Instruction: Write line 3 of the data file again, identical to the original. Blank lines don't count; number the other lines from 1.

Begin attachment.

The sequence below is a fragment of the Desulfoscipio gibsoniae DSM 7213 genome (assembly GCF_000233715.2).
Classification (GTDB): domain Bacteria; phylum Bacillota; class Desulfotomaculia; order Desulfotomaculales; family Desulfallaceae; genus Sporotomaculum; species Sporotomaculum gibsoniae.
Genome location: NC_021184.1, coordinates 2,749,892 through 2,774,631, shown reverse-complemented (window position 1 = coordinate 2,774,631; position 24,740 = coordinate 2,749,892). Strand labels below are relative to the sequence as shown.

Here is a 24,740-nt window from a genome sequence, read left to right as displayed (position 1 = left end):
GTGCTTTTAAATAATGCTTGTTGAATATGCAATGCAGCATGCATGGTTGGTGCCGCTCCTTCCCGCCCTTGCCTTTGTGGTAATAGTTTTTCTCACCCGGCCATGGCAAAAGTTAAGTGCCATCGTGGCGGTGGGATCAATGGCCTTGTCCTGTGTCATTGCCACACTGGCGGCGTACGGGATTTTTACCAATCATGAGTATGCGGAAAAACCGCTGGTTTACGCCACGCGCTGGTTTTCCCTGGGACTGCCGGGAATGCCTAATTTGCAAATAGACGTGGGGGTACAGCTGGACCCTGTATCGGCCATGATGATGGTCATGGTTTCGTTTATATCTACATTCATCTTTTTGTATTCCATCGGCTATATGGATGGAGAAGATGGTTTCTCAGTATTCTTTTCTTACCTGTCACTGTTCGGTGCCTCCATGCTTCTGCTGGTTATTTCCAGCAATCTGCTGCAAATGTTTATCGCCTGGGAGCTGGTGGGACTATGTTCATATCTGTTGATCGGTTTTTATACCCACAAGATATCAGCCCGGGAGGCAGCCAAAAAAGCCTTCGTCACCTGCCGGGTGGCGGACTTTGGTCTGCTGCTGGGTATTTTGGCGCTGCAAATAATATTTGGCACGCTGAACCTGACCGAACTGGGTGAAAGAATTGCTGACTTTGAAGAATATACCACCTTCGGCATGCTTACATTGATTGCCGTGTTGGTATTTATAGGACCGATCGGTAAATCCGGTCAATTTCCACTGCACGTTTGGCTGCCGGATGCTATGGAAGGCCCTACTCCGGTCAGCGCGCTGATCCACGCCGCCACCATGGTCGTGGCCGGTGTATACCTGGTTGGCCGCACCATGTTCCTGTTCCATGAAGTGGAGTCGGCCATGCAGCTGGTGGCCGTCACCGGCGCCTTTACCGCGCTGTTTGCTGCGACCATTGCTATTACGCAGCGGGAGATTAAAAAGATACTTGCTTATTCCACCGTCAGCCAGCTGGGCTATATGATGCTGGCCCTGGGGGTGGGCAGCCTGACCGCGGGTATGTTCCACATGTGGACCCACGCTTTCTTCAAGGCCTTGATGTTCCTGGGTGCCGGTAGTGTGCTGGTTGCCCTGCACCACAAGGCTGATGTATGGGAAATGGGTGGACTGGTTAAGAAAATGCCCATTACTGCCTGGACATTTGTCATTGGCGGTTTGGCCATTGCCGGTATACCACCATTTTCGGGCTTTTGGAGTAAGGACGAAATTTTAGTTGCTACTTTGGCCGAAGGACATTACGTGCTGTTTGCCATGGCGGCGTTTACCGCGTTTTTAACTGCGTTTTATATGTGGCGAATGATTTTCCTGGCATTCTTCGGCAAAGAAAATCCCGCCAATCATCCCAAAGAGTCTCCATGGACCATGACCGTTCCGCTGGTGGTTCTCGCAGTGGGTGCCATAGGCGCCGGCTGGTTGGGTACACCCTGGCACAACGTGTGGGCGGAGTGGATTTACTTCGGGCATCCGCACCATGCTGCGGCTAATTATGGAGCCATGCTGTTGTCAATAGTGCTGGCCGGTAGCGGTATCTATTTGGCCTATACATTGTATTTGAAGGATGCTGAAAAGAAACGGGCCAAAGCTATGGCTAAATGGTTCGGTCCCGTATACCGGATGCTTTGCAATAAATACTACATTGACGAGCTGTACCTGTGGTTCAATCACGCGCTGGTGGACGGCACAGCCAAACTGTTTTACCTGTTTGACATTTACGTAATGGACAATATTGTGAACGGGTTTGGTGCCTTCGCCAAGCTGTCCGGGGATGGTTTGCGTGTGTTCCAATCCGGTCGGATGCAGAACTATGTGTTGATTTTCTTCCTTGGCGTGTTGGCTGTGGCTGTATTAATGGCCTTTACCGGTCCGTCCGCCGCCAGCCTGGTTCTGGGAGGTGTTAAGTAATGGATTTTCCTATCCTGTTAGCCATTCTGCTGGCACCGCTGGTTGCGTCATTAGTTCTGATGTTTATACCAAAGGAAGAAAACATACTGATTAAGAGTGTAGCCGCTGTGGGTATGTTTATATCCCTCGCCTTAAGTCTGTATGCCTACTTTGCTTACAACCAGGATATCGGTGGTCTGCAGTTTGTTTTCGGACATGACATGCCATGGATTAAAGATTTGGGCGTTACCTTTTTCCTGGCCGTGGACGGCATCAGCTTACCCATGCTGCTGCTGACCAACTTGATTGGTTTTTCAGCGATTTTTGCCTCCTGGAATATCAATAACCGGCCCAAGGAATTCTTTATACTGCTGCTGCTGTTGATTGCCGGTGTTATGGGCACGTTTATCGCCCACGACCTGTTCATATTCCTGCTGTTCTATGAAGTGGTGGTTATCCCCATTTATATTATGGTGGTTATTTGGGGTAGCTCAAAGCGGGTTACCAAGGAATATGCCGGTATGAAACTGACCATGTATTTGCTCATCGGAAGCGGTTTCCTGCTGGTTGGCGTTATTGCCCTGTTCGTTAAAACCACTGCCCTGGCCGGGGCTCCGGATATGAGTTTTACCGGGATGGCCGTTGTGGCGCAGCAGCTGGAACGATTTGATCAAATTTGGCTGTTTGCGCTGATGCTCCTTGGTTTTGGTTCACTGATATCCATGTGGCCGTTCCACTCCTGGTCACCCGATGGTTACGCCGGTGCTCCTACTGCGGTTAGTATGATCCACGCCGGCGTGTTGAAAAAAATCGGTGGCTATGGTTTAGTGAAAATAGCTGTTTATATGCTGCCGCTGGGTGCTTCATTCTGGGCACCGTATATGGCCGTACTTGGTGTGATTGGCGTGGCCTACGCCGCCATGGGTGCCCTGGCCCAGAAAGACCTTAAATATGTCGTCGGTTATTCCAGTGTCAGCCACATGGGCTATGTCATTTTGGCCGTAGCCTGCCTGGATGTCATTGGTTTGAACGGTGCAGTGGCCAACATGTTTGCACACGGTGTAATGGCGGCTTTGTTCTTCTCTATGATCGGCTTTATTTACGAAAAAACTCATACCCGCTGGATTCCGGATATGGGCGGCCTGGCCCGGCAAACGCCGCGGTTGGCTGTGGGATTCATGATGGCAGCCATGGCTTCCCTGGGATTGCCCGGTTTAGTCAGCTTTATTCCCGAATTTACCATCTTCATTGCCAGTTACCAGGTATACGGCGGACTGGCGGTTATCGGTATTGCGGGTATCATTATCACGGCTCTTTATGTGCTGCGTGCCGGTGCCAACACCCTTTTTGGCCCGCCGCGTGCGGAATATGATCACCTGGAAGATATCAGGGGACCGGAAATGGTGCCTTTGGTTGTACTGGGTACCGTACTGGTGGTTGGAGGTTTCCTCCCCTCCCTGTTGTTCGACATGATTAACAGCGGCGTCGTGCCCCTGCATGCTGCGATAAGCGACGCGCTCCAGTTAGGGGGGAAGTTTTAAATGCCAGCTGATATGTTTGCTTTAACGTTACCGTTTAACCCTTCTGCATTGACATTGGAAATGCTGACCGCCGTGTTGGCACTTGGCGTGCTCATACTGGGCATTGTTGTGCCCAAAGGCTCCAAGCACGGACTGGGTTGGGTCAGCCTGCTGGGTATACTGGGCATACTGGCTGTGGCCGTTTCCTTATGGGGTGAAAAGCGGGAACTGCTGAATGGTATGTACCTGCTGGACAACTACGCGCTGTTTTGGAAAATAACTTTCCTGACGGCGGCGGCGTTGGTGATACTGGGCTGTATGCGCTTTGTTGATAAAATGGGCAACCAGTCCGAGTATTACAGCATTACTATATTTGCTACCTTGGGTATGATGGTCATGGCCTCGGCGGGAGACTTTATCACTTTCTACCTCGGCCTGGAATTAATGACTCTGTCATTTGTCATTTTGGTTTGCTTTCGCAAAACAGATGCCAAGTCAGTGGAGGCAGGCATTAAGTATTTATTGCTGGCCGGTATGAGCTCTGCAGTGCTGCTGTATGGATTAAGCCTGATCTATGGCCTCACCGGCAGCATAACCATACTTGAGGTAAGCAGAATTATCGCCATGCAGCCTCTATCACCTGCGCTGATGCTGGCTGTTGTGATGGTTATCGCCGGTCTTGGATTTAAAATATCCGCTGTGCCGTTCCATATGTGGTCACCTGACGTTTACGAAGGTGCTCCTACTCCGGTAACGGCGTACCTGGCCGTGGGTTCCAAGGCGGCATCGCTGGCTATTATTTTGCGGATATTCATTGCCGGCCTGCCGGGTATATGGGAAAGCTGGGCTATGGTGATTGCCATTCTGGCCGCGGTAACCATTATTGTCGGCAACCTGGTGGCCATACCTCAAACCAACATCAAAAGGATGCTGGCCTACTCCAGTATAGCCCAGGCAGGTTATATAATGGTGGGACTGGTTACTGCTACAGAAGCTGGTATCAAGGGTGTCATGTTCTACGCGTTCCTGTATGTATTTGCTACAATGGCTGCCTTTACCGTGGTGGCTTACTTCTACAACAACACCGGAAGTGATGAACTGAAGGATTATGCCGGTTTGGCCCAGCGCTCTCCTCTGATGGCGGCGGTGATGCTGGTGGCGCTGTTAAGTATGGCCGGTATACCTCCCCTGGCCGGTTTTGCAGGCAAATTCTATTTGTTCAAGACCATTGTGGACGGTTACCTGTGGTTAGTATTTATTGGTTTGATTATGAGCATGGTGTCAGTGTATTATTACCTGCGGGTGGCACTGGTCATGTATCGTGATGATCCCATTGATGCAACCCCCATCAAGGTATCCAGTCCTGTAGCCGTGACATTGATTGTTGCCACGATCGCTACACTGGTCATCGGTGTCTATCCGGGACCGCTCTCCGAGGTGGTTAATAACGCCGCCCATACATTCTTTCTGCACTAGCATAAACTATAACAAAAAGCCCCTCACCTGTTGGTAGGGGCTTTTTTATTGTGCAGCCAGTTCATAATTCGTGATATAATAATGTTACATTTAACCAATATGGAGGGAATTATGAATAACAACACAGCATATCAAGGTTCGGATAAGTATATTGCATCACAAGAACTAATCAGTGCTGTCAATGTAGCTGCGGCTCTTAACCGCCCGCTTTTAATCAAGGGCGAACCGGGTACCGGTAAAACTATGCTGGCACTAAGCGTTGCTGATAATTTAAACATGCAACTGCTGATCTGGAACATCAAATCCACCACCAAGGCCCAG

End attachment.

Genome location: NC_021184.1, coordinates 2,749,892 through 2,774,631, shown reverse-complemented (window position 1 = coordinate 2,774,631; position 24,740 = coordinate 2,749,892). Strand labels below are relative to the sequence as shown.